An FBI intelligence official has been alleged of removing caches of classified documents and sensitive information on national defence and government informants for more than ten years and storing them at her home.
The accusation unsealed against the 48-year-old Kendra Kingsbury of Dodge City charged her with two counts of illegal possession of national defence documents. The indictments did not include allegations that the analyst had shared the data.
Kingsbury is scheduled for trial in Kansas City on June 1. An attorney for the analyst could not be contacted for comment.
“The depth and breadth of classified national security information reserved by the defendant for more than ten years is astonishing,” said the assistant director of the FBI’s Counterintelligence Division, Alan E. Kohler Jr. “The defendant, who’s well trained in controlling classified information, put her nation’s sensitive secrets at danger.”
According to the court, Kingsbury, who was allocated to the FBI’s Kansas City Division, began stealing the documents starting in 2005 and continued through November 2018, when she was placed on suspension.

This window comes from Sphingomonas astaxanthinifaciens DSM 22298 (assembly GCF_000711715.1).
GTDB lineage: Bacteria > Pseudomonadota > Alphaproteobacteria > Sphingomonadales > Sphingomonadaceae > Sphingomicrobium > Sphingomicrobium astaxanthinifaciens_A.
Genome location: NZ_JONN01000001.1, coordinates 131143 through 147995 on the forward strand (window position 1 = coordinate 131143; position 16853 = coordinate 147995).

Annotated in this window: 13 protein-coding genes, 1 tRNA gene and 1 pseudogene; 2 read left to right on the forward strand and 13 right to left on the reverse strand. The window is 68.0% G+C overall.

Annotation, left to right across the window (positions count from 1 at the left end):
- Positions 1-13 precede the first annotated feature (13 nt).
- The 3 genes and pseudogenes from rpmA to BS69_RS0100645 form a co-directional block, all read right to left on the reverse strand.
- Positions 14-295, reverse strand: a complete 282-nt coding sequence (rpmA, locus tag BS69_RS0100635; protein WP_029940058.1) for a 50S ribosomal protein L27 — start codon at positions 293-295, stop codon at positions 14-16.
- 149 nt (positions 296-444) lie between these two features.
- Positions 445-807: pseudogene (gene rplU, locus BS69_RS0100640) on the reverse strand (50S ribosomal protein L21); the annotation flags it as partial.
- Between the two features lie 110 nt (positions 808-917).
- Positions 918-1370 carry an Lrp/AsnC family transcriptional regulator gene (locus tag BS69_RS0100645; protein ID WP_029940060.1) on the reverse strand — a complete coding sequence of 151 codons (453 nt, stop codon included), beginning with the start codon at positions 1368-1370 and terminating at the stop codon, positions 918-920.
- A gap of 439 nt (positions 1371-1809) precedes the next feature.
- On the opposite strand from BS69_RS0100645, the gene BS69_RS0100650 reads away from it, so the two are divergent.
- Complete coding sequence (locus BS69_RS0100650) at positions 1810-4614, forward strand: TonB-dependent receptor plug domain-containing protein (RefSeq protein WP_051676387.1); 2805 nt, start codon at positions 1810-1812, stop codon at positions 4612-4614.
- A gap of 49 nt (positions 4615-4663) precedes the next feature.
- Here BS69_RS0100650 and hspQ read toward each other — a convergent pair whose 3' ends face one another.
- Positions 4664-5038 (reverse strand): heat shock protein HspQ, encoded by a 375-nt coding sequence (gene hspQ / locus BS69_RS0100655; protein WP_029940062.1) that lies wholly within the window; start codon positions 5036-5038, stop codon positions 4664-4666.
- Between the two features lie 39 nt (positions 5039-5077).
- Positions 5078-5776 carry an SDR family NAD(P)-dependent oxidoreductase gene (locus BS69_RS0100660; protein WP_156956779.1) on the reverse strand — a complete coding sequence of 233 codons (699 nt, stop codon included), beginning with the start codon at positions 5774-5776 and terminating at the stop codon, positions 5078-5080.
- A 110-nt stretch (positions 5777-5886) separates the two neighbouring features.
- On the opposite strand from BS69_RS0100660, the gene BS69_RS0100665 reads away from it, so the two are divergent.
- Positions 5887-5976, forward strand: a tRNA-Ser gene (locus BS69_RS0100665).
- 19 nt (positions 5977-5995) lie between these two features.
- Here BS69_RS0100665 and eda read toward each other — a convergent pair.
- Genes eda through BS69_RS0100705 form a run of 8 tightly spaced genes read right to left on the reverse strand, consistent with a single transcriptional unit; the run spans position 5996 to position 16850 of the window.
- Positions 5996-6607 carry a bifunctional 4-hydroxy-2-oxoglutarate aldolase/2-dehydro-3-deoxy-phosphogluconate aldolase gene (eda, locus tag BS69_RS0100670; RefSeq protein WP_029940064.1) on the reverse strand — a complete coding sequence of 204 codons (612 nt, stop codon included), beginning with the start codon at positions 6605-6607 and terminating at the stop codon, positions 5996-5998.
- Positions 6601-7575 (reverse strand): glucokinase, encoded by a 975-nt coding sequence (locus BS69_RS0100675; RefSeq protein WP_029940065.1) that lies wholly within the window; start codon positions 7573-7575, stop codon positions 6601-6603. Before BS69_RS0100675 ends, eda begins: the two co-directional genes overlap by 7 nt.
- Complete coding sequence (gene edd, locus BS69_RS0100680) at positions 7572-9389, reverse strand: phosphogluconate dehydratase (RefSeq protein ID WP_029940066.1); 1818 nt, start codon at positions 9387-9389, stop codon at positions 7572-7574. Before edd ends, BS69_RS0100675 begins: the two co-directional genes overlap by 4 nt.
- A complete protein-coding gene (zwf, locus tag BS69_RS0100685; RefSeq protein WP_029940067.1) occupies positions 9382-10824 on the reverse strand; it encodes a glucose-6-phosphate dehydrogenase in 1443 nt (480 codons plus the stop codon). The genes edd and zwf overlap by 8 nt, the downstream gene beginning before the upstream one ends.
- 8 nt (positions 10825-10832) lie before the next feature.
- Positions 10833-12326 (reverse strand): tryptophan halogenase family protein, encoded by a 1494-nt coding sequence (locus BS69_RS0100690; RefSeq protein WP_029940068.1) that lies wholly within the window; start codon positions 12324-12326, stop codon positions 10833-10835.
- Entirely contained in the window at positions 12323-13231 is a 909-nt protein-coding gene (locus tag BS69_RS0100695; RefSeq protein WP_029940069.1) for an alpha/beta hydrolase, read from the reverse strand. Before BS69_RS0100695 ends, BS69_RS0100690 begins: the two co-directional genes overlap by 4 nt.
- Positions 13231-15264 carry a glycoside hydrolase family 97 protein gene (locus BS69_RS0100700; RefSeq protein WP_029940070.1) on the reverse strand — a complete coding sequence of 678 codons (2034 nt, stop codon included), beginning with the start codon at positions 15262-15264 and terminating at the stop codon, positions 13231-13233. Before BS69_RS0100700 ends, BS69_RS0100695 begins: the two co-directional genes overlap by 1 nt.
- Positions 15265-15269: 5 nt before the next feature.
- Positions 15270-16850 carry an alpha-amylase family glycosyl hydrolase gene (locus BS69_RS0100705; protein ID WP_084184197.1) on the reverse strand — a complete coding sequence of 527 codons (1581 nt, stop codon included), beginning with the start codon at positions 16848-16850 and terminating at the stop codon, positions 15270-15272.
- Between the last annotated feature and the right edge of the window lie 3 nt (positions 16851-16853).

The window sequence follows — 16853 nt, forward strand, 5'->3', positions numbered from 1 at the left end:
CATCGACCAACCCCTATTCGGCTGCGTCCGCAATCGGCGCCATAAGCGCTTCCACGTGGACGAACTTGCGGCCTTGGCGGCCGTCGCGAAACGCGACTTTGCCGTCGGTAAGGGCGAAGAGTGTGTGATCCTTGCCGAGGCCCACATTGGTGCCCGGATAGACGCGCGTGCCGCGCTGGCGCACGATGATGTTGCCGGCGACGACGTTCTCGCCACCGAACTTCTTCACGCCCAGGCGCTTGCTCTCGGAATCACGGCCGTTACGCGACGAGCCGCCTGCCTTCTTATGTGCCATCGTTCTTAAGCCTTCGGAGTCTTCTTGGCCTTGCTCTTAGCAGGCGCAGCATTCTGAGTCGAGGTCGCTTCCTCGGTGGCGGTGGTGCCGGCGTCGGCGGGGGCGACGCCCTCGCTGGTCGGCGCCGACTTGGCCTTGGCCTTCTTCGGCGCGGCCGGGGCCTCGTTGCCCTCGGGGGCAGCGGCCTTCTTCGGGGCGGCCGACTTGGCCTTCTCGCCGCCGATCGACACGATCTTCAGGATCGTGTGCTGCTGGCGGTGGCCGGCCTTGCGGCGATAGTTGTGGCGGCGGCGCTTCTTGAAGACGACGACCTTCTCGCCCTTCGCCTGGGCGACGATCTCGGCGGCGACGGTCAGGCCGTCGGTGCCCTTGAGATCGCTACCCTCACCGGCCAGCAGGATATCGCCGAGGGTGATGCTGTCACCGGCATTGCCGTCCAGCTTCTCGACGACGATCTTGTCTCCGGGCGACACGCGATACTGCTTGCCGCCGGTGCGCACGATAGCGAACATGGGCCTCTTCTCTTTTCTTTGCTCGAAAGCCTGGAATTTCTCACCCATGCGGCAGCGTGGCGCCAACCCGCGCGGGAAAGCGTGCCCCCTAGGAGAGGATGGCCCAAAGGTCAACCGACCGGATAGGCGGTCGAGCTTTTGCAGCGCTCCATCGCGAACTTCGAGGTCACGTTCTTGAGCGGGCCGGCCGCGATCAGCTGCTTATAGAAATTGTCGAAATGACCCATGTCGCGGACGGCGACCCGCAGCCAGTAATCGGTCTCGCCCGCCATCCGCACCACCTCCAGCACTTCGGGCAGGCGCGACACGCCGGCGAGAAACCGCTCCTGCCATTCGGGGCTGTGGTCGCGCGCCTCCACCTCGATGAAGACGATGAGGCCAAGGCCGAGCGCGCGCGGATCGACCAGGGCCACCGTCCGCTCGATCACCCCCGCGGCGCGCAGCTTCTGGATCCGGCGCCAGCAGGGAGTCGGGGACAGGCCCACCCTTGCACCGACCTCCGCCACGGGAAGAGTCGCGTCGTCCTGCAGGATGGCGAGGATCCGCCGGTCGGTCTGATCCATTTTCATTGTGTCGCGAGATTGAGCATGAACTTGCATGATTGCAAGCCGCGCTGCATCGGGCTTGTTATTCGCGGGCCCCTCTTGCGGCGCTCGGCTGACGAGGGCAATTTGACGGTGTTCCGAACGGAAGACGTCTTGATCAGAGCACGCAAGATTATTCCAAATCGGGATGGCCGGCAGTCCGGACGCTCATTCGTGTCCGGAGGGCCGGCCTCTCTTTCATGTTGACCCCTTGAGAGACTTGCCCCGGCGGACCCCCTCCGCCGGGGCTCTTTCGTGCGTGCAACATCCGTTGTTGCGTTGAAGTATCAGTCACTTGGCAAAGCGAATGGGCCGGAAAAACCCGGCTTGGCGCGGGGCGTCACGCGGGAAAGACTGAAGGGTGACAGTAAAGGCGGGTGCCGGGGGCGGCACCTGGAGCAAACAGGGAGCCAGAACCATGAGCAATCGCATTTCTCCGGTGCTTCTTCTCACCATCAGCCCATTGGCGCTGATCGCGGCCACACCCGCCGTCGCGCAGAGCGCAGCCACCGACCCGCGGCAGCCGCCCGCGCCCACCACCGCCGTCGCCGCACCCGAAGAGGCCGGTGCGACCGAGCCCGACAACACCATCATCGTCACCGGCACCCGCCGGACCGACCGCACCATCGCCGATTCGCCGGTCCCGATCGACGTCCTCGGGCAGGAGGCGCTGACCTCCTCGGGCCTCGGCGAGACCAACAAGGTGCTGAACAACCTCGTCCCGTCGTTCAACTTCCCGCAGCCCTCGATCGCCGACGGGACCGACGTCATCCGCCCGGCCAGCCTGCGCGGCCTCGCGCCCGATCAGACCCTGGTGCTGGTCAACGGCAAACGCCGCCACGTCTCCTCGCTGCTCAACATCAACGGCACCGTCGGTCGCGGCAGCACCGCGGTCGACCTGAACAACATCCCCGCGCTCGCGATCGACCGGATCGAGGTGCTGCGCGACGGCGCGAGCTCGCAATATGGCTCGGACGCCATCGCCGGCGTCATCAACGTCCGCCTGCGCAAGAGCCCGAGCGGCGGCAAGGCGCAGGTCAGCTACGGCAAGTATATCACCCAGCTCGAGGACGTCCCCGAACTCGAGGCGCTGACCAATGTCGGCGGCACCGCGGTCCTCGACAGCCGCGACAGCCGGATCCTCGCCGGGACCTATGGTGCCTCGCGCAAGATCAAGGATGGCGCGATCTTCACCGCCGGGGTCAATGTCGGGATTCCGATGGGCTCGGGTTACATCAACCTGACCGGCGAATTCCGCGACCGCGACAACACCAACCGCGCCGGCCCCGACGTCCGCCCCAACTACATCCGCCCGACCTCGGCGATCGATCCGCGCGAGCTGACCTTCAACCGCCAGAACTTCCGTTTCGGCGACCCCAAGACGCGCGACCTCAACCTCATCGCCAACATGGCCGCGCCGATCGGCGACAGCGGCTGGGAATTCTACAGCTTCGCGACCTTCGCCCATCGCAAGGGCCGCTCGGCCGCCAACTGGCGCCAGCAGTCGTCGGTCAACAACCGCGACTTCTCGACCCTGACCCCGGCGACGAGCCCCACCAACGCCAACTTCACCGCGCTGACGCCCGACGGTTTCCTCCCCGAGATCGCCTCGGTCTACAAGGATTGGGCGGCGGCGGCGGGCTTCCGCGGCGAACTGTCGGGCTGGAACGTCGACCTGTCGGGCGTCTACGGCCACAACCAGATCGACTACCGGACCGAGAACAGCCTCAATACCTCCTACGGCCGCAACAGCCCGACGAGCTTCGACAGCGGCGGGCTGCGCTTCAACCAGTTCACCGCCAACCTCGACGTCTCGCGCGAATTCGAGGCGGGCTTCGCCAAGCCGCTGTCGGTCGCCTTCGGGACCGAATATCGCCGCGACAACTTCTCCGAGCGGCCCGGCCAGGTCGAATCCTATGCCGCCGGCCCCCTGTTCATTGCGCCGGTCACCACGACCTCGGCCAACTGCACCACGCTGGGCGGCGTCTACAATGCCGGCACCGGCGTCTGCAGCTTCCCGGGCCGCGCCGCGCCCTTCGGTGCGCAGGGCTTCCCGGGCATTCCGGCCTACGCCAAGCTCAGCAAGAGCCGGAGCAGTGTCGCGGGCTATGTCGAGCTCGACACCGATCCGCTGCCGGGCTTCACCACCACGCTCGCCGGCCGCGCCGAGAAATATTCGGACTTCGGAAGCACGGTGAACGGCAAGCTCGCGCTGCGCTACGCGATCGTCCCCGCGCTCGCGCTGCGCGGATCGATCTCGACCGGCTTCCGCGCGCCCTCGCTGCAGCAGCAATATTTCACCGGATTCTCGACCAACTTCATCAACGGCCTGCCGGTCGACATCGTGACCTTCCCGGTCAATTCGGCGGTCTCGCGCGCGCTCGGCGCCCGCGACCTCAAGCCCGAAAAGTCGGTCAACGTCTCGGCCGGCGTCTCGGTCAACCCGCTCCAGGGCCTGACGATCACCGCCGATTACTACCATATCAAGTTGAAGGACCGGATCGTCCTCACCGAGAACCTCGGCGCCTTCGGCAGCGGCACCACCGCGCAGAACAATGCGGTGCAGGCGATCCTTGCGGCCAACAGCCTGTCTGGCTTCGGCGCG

Many of the files, prosecutors said, “explain intelligence methods and sources related to United States government attempts to defend against counterintelligence, cyber threats, and counterterrorism.”
“The documents include sensitive information on the FBI’s nationwide priorities and objectives, including particular open investigations across multiple field offices,” prosecutors said. “Also, there are documents relating to detailed human source operations in FBI, the technical capabilities of the national security investigations, and intelligence gaps regarding hostile foreign terrorist organizations and intelligence services.”
According to court documents, some of the data had information about terror agents affiliated with al-Qaeda and an “alleged associate” of the group’s captain Osama bin Laden, who was killed a decade ago by United States forces in Pakistan.